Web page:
United Way campaign succeeds

$43.1 million: Raising the bar in a good year prepares for coming time of greater need, fewer jobs.

March 15, 2001

IT'S A GOOD THING United Way of Central Maryland topped its $43 million goal for 2000 -- which was 5 percent more than raised in 1999.

The $43.1 million raised through payroll pledges from the working people of Baltimore City and five metro counties will flow to 125 health and human service agencies and programs to improve the lives of people here.

Not every year will be as good as 2000.

So far, 2001 has seen a marked weakening in the economy and optimism. If pessimistic predictions prove right, the needs of Central Maryland will be greater and the pool of wealth smaller.

Meanwhile, President Bush is urging Americans to expect less from government and accomplish more through charity.

So the raised bar of 2000 is preparation for the year ahead. It showed how Central Marylanders can strengthen the community safety net, which is needed more at this moment than during last autumn's fund-raising drive.

The campaign, chaired by Sun publisher Michael E. Waller, succeeded in adapting to the changing workplace, identifying new companies and appealing to high-income women for large gifts.

Constellation Energy Group, Deutsche Banc Alex. Brown, Johns Hopkins Institutions and Bethlehem Steel ranked among top donors.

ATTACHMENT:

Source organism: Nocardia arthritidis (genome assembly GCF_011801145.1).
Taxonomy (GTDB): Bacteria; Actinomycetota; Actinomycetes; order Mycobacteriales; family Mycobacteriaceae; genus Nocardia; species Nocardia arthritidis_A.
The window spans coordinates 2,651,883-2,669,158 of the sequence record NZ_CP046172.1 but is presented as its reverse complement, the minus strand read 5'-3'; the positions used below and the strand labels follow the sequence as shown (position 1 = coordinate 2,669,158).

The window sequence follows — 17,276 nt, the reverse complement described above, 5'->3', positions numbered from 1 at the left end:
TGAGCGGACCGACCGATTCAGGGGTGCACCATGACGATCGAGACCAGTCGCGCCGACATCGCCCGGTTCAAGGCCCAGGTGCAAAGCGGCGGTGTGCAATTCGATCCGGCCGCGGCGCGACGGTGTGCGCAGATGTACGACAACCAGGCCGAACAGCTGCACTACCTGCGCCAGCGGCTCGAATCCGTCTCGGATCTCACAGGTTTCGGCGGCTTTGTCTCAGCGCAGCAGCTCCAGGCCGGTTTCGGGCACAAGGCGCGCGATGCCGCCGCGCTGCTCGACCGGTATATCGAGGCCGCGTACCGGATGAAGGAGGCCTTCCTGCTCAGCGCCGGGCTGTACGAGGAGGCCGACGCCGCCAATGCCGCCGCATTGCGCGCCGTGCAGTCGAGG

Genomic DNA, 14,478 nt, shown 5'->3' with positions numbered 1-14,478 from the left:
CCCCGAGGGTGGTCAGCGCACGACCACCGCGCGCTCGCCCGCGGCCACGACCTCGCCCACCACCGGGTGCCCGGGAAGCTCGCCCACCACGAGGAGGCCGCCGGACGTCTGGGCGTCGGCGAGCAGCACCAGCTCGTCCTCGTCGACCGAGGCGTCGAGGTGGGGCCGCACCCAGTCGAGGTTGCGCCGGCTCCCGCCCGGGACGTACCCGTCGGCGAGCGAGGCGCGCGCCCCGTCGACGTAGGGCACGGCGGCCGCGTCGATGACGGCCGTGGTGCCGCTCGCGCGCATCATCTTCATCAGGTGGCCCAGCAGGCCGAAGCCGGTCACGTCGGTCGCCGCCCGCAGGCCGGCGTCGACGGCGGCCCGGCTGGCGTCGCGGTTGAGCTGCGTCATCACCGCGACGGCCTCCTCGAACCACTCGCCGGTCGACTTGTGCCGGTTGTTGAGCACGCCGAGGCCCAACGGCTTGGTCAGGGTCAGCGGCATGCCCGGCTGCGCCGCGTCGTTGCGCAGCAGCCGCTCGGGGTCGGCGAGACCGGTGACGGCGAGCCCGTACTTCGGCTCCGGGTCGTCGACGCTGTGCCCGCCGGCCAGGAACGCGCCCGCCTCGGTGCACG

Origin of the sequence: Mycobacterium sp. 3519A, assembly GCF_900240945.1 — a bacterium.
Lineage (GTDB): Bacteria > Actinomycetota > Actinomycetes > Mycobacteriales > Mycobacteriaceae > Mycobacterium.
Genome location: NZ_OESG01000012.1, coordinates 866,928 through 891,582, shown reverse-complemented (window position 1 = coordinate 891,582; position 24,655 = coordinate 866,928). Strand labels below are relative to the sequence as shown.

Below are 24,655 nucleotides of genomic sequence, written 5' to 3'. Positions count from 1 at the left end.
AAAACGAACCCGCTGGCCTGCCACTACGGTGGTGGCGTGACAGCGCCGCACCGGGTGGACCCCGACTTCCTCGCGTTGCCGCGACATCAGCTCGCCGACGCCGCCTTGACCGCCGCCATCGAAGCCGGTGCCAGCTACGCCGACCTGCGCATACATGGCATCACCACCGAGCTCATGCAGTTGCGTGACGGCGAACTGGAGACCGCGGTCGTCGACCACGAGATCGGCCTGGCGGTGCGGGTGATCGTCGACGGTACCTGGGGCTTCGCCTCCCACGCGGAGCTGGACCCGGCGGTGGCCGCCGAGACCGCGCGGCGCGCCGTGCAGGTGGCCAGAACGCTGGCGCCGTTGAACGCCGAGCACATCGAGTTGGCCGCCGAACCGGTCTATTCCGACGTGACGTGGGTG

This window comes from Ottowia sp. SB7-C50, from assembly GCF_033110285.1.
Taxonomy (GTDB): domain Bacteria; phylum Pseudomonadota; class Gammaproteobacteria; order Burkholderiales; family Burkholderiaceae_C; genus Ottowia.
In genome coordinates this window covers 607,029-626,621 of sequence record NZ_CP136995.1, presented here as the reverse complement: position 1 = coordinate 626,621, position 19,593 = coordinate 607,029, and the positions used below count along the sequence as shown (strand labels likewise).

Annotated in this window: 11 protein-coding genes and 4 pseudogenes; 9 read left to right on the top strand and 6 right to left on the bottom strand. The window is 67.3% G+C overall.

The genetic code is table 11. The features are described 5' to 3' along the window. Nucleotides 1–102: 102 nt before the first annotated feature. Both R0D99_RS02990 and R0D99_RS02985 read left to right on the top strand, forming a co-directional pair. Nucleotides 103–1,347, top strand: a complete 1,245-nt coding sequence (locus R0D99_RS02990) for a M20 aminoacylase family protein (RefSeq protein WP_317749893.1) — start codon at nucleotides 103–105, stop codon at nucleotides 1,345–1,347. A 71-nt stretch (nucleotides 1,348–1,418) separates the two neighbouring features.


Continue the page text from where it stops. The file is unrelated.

One is a regional utility adapting to nationwide energy deregulation; another a hallowed local institution taken over by a great foreign bank; another a mighty nonprofit, where employees once thought of themselves as receivers not donors; and the other an imperiled rustbelt industry with a generous work force typical of the unionized payrolls that were the original backbone of community giving. Their employees met the challenge.

The United Way campaign attracted large gifts from the growing number of high-income earners in this region. The decisive goal-reaching $1 million pledge came from Peter and Georgia Angelos, the first gift of that size in Central Maryland.

Moderately lifting expectations for annual giving to health and human service agencies equips Baltimore City and Anne Arundel, Baltimore, Carroll, Harford and Howard counties to face the human challenges of any economic downturn with greater confidence.

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